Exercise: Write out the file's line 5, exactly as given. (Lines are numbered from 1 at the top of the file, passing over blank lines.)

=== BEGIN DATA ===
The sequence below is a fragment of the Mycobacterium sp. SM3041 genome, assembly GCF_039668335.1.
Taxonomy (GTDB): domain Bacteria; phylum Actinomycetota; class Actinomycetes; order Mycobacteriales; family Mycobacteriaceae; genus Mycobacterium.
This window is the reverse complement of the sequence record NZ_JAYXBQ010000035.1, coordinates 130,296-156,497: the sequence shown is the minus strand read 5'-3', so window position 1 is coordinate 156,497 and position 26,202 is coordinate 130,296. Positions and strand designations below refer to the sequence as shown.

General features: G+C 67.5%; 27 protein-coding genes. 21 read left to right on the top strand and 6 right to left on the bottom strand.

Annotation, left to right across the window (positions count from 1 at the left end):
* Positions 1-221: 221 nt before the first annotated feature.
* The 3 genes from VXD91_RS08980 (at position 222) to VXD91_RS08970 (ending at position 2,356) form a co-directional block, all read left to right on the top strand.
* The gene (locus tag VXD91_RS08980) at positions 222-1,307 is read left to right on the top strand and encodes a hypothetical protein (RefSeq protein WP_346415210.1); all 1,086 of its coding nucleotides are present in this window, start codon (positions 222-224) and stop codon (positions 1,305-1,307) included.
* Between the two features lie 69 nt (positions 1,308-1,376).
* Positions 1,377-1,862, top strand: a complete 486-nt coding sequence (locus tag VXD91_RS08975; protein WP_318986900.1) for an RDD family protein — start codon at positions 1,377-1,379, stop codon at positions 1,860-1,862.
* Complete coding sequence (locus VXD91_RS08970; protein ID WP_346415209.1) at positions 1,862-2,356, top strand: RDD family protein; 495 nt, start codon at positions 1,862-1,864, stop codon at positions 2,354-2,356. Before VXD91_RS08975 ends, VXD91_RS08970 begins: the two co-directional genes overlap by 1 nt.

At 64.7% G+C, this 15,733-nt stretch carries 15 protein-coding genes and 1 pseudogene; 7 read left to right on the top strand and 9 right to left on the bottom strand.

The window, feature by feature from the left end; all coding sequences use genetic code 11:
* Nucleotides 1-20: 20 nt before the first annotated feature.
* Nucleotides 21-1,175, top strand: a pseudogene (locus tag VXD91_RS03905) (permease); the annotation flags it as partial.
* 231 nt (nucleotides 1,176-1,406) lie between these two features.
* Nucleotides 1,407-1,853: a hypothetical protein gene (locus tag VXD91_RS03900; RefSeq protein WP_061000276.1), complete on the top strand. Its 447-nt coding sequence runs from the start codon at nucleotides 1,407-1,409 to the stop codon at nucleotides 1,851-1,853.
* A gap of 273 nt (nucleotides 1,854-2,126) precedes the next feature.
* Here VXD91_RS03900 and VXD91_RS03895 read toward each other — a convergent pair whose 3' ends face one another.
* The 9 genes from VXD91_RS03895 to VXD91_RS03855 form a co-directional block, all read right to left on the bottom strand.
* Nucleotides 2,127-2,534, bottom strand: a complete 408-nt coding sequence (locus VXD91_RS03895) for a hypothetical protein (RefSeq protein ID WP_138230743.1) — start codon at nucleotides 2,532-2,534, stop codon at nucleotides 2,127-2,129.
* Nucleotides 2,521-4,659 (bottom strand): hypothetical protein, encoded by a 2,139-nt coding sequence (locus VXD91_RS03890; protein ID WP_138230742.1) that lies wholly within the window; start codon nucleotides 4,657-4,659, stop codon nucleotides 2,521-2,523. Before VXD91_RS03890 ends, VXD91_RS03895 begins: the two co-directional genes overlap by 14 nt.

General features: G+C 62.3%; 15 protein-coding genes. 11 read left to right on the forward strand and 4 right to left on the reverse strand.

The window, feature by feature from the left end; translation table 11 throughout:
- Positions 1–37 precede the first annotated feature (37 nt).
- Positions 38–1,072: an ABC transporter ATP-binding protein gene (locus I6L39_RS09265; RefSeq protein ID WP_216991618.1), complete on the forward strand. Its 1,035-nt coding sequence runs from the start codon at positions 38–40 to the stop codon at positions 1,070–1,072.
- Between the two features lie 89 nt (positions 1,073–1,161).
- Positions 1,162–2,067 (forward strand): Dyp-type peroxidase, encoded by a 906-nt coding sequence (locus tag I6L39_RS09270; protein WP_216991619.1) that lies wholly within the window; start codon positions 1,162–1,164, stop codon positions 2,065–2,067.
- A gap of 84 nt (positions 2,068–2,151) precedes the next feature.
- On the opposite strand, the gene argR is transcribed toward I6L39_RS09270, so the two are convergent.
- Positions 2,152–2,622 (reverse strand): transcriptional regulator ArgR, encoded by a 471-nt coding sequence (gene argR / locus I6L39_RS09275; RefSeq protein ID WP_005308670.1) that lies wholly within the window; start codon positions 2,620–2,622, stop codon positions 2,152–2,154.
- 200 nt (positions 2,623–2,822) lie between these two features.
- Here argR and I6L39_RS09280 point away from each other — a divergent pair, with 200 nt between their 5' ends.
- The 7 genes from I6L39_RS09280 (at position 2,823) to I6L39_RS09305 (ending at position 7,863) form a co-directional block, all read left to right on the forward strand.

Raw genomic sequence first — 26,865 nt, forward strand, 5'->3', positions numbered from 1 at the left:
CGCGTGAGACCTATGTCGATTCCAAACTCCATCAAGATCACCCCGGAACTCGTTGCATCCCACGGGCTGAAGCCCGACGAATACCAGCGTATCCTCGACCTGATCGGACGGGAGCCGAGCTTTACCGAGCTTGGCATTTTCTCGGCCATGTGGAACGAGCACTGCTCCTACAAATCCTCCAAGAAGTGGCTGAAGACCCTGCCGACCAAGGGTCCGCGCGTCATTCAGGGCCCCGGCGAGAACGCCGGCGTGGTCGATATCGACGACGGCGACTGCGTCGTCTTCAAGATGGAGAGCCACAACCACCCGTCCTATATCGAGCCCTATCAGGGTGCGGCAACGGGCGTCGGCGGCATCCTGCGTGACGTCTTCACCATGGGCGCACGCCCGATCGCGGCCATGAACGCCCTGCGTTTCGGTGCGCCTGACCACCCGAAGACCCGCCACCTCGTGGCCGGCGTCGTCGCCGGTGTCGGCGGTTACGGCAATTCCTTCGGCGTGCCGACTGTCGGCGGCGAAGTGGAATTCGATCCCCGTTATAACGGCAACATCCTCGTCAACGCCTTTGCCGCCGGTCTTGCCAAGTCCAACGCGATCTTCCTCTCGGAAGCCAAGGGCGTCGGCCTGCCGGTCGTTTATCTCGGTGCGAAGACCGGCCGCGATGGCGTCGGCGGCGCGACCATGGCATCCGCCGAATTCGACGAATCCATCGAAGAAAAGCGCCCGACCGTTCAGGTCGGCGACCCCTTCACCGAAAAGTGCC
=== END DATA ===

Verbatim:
Annotation, left to right across the window (positions count from 1 at the left end):